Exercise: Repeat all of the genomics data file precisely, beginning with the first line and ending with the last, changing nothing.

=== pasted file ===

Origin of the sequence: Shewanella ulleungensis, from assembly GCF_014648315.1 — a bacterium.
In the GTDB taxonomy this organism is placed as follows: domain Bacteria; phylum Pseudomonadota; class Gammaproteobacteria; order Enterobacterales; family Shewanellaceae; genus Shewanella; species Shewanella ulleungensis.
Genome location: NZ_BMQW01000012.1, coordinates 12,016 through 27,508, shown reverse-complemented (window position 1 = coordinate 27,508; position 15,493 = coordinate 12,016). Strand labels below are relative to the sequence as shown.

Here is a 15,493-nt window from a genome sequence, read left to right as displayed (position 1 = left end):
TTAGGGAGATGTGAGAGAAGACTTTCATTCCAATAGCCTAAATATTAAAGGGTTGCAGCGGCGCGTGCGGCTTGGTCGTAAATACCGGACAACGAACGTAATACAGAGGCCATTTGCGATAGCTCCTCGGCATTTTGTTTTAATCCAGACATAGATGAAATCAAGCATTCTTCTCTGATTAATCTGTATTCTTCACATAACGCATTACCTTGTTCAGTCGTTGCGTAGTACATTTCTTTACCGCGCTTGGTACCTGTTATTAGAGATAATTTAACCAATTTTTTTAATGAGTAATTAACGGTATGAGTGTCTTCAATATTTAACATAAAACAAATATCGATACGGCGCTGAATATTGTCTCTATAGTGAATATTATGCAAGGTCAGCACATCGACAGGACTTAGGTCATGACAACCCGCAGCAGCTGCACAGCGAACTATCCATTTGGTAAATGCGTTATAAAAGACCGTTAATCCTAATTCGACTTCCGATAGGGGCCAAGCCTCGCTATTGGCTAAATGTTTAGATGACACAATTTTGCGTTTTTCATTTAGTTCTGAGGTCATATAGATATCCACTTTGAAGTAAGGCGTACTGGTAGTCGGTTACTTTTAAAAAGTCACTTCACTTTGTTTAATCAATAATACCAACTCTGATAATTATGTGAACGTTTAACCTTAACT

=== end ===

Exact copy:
Origin of the sequence: Shewanella ulleungensis, from assembly GCF_014648315.1 — a bacterium.
In the GTDB taxonomy this organism is placed as follows: domain Bacteria; phylum Pseudomonadota; class Gammaproteobacteria; order Enterobacterales; family Shewanellaceae; genus Shewanella; species Shewanella ulleungensis.
Genome location: NZ_BMQW01000012.1, coordinates 12,016 through 27,508, shown reverse-complemented (window position 1 = coordinate 27,508; position 15,493 = coordinate 12,016). Strand labels below are relative to the sequence as shown.

Here is a 15,493-nt window from a genome sequence, read left to right as displayed (position 1 = left end):
TTAGGGAGATGTGAGAGAAGACTTTCATTCCAATAGCCTAAATATTAAAGGGTTGCAGCGGCGCGTGCGGCTTGGTCGTAAATACCGGACAACGAACGTAATACAGAGGCCATTTGCGATAGCTCCTCGGCATTTTGTTTTAATCCAGACATAGATGAAATCAAGCATTCTTCTCTGATTAATCTGTATTCTTCACATAACGCATTACCTTGTTCAGTCGTTGCGTAGTACATTTCTTTACCGCGCTTGGTACCTGTTATTAGAGATAATTTAACCAATTTTTTTAATGAGTAATTAACGGTATGAGTGTCTTCAATATTTAACATAAAACAAATATCGATACGGCGCTGAATATTGTCTCTATAGTGAATATTATGCAAGGTCAGCACATCGACAGGACTTAGGTCATGACAACCCGCAGCAGCTGCACAGCGAACTATCCATTTGGTAAATGCGTTATAAAAGACCGTTAATCCTAATTCGACTTCCGATAGGGGCCAAGCCTCGCTATTGGCTAAATGTTTAGATGACACAATTTTGCGTTTTTCATTTAGTTCTGAGGTCATATAGATATCCACTTTGAAGTAAGGCGTACTGGTAGTCGGTTACTTTTAAAAAGTCACTTCACTTTGTTTAATCAATAATACCAACTCTGATAATTATGTGAACGTTTAACCTTAACT